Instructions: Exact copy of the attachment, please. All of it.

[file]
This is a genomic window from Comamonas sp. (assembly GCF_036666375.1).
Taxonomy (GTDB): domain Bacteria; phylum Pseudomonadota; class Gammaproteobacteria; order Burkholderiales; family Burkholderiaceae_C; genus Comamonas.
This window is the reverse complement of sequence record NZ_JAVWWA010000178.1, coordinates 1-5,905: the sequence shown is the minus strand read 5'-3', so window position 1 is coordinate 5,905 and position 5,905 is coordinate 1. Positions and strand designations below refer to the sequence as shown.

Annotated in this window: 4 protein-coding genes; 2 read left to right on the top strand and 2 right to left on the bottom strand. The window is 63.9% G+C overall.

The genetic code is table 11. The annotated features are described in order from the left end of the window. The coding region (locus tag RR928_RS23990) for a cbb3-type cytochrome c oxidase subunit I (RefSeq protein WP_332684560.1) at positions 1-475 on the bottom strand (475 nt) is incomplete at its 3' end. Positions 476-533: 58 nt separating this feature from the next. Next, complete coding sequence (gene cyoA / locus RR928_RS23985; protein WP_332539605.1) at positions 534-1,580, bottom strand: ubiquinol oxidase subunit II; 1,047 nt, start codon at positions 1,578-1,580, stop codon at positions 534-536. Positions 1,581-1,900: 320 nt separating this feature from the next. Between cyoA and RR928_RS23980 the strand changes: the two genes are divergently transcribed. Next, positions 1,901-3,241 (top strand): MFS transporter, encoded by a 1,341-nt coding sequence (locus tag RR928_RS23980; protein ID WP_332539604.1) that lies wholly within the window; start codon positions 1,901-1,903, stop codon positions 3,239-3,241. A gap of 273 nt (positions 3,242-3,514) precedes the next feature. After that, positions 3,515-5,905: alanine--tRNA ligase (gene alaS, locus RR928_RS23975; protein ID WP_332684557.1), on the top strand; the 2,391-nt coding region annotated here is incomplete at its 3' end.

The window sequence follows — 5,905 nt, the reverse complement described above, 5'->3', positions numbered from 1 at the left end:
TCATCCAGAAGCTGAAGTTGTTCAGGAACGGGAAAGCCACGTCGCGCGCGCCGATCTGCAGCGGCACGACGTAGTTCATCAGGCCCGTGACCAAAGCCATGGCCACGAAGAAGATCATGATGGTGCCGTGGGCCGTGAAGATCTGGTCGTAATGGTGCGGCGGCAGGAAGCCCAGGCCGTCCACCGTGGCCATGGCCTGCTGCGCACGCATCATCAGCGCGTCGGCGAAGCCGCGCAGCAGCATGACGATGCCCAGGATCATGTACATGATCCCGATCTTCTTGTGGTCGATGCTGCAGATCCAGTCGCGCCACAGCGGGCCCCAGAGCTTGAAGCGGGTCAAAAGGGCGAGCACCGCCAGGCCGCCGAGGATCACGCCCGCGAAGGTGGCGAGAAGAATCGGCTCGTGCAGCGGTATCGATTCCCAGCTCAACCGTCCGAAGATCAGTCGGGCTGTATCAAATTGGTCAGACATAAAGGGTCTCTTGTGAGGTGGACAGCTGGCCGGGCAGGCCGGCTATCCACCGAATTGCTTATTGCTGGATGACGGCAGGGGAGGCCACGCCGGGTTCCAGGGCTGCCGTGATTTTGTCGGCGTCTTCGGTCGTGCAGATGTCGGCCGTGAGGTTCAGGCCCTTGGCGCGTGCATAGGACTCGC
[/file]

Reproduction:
This is a genomic window from Comamonas sp. (assembly GCF_036666375.1).
Taxonomy (GTDB): domain Bacteria; phylum Pseudomonadota; class Gammaproteobacteria; order Burkholderiales; family Burkholderiaceae_C; genus Comamonas.
This window is the reverse complement of sequence record NZ_JAVWWA010000178.1, coordinates 1-5,905: the sequence shown is the minus strand read 5'-3', so window position 1 is coordinate 5,905 and position 5,905 is coordinate 1. Positions and strand designations below refer to the sequence as shown.

Annotated in this window: 4 protein-coding genes; 2 read left to right on the top strand and 2 right to left on the bottom strand. The window is 63.9% G+C overall.

The genetic code is table 11. The annotated features are described in order from the left end of the window. The coding region (locus tag RR928_RS23990) for a cbb3-type cytochrome c oxidase subunit I (RefSeq protein WP_332684560.1) at positions 1-475 on the bottom strand (475 nt) is incomplete at its 3' end. Positions 476-533: 58 nt separating this feature from the next. Next, complete coding sequence (gene cyoA / locus RR928_RS23985; protein WP_332539605.1) at positions 534-1,580, bottom strand: ubiquinol oxidase subunit II; 1,047 nt, start codon at positions 1,578-1,580, stop codon at positions 534-536. Positions 1,581-1,900: 320 nt separating this feature from the next. Between cyoA and RR928_RS23980 the strand changes: the two genes are divergently transcribed. Next, positions 1,901-3,241 (top strand): MFS transporter, encoded by a 1,341-nt coding sequence (locus tag RR928_RS23980; protein ID WP_332539604.1) that lies wholly within the window; start codon positions 1,901-1,903, stop codon positions 3,239-3,241. A gap of 273 nt (positions 3,242-3,514) precedes the next feature. After that, positions 3,515-5,905: alanine--tRNA ligase (gene alaS, locus RR928_RS23975; protein ID WP_332684557.1), on the top strand; the 2,391-nt coding region annotated here is incomplete at its 3' end.

The window sequence follows — 5,905 nt, the reverse complement described above, 5'->3', positions numbered from 1 at the left end:
TCATCCAGAAGCTGAAGTTGTTCAGGAACGGGAAAGCCACGTCGCGCGCGCCGATCTGCAGCGGCACGACGTAGTTCATCAGGCCCGTGACCAAAGCCATGGCCACGAAGAAGATCATGATGGTGCCGTGGGCCGTGAAGATCTGGTCGTAATGGTGCGGCGGCAGGAAGCCCAGGCCGTCCACCGTGGCCATGGCCTGCTGCGCACGCATCATCAGCGCGTCGGCGAAGCCGCGCAGCAGCATGACGATGCCCAGGATCATGTACATGATCCCGATCTTCTTGTGGTCGATGCTGCAGATCCAGTCGCGCCACAGCGGGCCCCAGAGCTTGAAGCGGGTCAAAAGGGCGAGCACCGCCAGGCCGCCGAGGATCACGCCCGCGAAGGTGGCGAGAAGAATCGGCTCGTGCAGCGGTATCGATTCCCAGCTCAACCGTCCGAAGATCAGTCGGGCTGTATCAAATTGGTCAGACATAAAGGGTCTCTTGTGAGGTGGACAGCTGGCCGGGCAGGCCGGCTATCCACCGAATTGCTTATTGCTGGATGACGGCAGGGGAGGCCACGCCGGGTTCCAGGGCTGCCGTGATTTTGTCGGCGTCTTCGGTCGTGCAGATGTCGGCCGTGAGGTTCAGGCCCTTGGCGCGTGCATAGGACTCGC